More than 35,000,000 people have watched the video for John Michael Williams’ song “I Believe In You” since it was uploaded to YouTube on Apr. 16.* That’s about three times more people than have watched the clip for a Justin Bieber song uploaded that same week. Unlike some of the most popular YouTube videos out there, “I Believe In You” has no stars and no humor. And at least one of its millions of viewers—Williams himself—doesn’t know how that many other people found the clip.
“Honestly, I was stunned,” he says. “When I did it I sent it out to my contacts, 1,600 people. I’m from a big family and I sent it out to them, and they sent it out. I couldn’t believe it.”
Williams, who lives near Boston, says he did no marketing or promotion beyond his usual network. Though he has data from YouTube that show he’s reached a large audience in Asia and Europe—and knows that the video was featured on the Times of India website—he has no idea how his viral fame began.
His only guess is that the clip’s suicide-prevention message—and the story behind the song, even though he doesn’t share that story on YouTube—speaks to viewers. “I’m on a mission. It’s coming from that place,” he says. “That’s the only thing I can really figure out. I can’t keep up with my phone and my email and the people who comment; I think they could feel that I could feel it. I’ve been changed by this, in that I never felt like I had a mission before.”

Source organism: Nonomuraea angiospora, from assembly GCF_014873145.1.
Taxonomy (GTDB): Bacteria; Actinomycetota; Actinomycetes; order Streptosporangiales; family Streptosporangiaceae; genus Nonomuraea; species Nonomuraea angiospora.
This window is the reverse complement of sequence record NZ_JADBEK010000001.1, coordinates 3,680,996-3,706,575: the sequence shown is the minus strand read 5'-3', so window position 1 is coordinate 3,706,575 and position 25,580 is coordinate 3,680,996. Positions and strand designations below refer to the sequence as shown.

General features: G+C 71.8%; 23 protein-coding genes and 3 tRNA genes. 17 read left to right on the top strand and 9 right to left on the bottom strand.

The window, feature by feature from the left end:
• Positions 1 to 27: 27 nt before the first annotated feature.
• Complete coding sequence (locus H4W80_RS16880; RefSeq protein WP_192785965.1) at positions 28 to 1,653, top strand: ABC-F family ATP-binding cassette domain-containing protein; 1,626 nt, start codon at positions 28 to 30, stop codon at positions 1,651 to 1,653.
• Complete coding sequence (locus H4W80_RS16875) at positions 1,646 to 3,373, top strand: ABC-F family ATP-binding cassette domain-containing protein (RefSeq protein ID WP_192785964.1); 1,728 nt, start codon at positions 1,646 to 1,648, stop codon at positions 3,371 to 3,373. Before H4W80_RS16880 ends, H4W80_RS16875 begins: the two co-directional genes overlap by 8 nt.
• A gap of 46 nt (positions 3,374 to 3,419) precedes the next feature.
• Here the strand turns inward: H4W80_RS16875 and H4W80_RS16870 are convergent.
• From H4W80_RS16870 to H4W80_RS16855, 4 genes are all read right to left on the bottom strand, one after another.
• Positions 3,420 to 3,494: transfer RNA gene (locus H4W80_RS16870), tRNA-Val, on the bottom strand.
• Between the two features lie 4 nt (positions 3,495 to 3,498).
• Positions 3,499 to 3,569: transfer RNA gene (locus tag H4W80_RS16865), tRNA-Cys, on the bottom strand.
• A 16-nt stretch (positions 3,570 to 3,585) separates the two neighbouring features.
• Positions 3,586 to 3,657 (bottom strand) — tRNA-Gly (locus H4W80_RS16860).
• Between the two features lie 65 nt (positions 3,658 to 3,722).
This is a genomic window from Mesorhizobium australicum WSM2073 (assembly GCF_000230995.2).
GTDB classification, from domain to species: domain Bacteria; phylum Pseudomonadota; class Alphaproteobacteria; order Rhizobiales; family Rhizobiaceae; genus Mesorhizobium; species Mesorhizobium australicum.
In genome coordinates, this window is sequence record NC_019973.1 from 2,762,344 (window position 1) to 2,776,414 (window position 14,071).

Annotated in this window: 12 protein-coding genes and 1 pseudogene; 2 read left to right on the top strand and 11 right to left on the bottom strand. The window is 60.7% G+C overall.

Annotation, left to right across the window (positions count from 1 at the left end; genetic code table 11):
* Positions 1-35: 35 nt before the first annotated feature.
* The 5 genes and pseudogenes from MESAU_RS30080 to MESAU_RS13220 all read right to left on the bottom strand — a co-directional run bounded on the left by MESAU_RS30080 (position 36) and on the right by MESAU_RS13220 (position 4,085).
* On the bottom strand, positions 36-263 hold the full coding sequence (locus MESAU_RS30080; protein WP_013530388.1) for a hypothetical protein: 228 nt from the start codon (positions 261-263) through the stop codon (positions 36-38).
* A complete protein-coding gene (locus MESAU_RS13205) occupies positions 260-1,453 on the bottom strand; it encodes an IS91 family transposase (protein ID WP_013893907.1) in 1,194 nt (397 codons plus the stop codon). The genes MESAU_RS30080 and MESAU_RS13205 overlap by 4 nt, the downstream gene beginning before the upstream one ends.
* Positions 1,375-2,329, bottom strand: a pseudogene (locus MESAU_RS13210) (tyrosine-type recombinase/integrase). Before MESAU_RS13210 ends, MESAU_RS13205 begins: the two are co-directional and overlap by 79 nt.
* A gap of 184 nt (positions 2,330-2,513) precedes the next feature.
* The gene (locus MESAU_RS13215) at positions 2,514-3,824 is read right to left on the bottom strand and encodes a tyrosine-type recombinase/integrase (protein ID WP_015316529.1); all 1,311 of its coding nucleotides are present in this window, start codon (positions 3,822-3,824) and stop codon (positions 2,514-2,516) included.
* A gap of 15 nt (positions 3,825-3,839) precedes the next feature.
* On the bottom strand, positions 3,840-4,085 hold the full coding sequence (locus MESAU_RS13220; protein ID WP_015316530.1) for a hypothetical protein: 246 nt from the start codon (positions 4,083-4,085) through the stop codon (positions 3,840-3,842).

Here’s the story: A few years ago, Williams made a movie about the infamous “pregnancy pact” in which 18 high-school girls in Gloucester, Mass., decided to get pregnant at the same time. (It ended up being shown at a local film festival.) Williams mentioned the project to a Welsh couple who attended one of his music events, and they told him about a still-unfolding tragedy that struck a community near where they lived. The town of Bridgend, Wales had seen an alarming number of young people killing themselves — according to a Vanity Fair article about the incidents, the suicide rate for young men in Bridgend multiplied by five between 2006 and 2009.
The story resonated with Williams — a good friend of his in high school took his own life—and he went to Wales. In his first month there, he says he found out about dozens of cases, even though the local press had been asked to not report on these incidents to discourage copycats. Williams visited Wales over a three-year period, filming, and had documented nearly 100 cases. (Williams hasn’t yet finished his Bridgend documentary — and its distribution plans are unclear: he met with MTV but was offended when the network wanted footage of dead bodies; MTV didn’t pick up the movie, but a trailer is now available.)
Some in the town thought the suicides could be traced to a cult; some thought it was the work of a serial killer. Williams thinks it’s neither.
“I have my own theories,” he says. “Ultimately, what they all have in common is that they despaired.”
That belief led him to make the song and video that have now gone viral. “I remember thinking, oh my God, a half million people have seen it,” he says. “At this point, if one person doesn’t do it…I’m hoping the song does find its mark.”
EDITED TO ADD: Well, maybe. Views aren’t necessarily unique viewers.